Schools can play a vital role in encouraging healthy behaviours in youths, a new study from the Economic and Social Research Institute (ESRI) finds.
Young people’s health behaviours — whether they smoke, drink alcohol, eat healthily and exercise frequently — varies significantly depending on the secondary school and, to a lesser extent, the primary school attended.
But it is not the schools' sports facilities or healthy eating policies that most impact young people’s health choices but how engaged those students feel in the school and how positive their relationships are with teachers.
Negative interaction with teachers and disaffection from school are associated with greater levels of drinking and smoking in particular among almost 5,000 17-year-olds whose data was examined in this study. Socioeconomic factors also have a significant impact on youths' healthy behaviours.
Young women are more likely to fall into the unhealthy smoker/drinker grouping than young males. And young females are especially likely to have an unhealthy diet and low levels of physical activity.
Young people from working-class backgrounds are more likely to smoke or drink alcohol while those whose mothers have lower levels of education (Leaving Certificate or less) are more likely to have a poor diet and low levels of physical activity.
Parental health behaviour also makes a difference with higher rates of drinking and smoking among young people whose parents are occasional or regular smokers.
Aspects of personality, self-image and coping strategies are also found to influence young people’s health behaviours. Those who were drinkers/smokers at age 17 were more likely to display conduct problems when they were younger (at nine and 13). This group tended to socialise with older peers in adolescence, though had poorer quality relations with these friends.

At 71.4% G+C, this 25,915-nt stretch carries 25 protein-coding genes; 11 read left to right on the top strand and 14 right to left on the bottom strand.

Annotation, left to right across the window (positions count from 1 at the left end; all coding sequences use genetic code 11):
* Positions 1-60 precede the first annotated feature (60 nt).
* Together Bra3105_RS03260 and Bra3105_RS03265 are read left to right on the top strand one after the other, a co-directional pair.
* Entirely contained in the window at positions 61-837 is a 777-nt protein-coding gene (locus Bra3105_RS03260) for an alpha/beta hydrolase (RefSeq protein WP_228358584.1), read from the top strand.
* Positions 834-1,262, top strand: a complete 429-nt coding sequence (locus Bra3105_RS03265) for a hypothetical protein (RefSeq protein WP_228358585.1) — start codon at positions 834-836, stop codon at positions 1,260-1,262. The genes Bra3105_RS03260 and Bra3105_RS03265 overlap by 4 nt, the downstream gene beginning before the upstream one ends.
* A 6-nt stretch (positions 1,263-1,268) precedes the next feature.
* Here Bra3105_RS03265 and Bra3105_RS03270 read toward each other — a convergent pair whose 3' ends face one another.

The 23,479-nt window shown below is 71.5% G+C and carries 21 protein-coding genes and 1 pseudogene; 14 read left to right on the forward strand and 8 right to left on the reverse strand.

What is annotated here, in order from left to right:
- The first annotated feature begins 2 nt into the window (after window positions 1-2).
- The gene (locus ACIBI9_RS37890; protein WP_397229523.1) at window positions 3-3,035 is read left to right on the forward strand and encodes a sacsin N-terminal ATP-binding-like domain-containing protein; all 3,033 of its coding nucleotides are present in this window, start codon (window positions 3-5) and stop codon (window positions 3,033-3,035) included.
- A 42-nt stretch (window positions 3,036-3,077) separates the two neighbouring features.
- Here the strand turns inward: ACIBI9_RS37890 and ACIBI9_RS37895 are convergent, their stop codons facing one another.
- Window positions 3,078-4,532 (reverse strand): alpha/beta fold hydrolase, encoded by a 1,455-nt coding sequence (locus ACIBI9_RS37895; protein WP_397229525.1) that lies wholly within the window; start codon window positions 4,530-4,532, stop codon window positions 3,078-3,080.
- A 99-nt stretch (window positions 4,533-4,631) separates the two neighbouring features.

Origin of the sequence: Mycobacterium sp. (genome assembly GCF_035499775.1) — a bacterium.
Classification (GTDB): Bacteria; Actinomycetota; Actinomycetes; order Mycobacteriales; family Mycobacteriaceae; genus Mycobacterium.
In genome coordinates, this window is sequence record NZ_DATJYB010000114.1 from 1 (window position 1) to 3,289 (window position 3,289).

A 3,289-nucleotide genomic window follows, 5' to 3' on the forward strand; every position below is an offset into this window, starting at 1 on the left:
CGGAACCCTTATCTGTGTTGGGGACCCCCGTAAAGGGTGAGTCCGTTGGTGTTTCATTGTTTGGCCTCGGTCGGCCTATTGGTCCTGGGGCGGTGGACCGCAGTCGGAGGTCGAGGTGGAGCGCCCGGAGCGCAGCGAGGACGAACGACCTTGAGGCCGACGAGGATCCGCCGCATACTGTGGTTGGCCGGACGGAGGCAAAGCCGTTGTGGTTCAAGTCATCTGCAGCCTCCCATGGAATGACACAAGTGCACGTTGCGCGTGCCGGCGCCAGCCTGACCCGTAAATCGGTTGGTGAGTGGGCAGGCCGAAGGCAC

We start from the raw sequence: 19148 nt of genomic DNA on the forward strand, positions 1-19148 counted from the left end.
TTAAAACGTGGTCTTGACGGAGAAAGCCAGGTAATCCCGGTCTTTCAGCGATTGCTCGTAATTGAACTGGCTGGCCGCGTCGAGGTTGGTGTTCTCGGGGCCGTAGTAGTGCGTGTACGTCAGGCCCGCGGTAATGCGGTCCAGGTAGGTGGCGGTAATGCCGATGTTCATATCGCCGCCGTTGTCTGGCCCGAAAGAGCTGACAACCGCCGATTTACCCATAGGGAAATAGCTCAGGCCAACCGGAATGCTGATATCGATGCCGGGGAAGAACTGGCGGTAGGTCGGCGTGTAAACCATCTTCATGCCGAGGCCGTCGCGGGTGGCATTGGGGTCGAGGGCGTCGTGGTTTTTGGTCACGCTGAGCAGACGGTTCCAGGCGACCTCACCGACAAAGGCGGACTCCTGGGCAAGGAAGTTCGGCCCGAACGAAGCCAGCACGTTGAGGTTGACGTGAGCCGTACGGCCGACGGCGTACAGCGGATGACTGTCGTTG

Young people with poor diet/physical activity showed signs of being more socially isolated, having greater peer problems, considering themselves less popular and physically attractive, and having less interaction with their teachers when younger.
While school policy examined had little substantive impact, unhealthy drinking/ smoking is less evident if the school emphasises physical education and sports and where students are given a greater say in school life.
Using data from the Growing up in Ireland ’98 Cohort at 17 years of age, the research identifies three distinct health behaviour groups.
- A ‘healthy’ group (43%) who do not smoke, drink rarely, engaged in exercise on six or more days in the previous fortnight and has the best quality diet.
- An ‘unhealthy diet and physical activity’ group (36%), who do not smoke, drink alcohol rarely (monthly or less) but have the worst levels of physical activity (1-2 days in the previous fortnight) and has the poorest dietary quality.
- An ‘unhealthy smokers and drinkers’ group (21%), who have the highest level of alcohol consumption, smoke daily or occasionally, have moderate to low levels of physical activity and poor to moderate diets.
Anne Nolan, one of the report authors, said: “The study findings show us that health behaviours are interconnected. Measures to promote both school engagement and a more positive school climate, while important for educational outcomes, are likely to have positive spill-overs for other aspects of young people’s lives, including health behaviours.”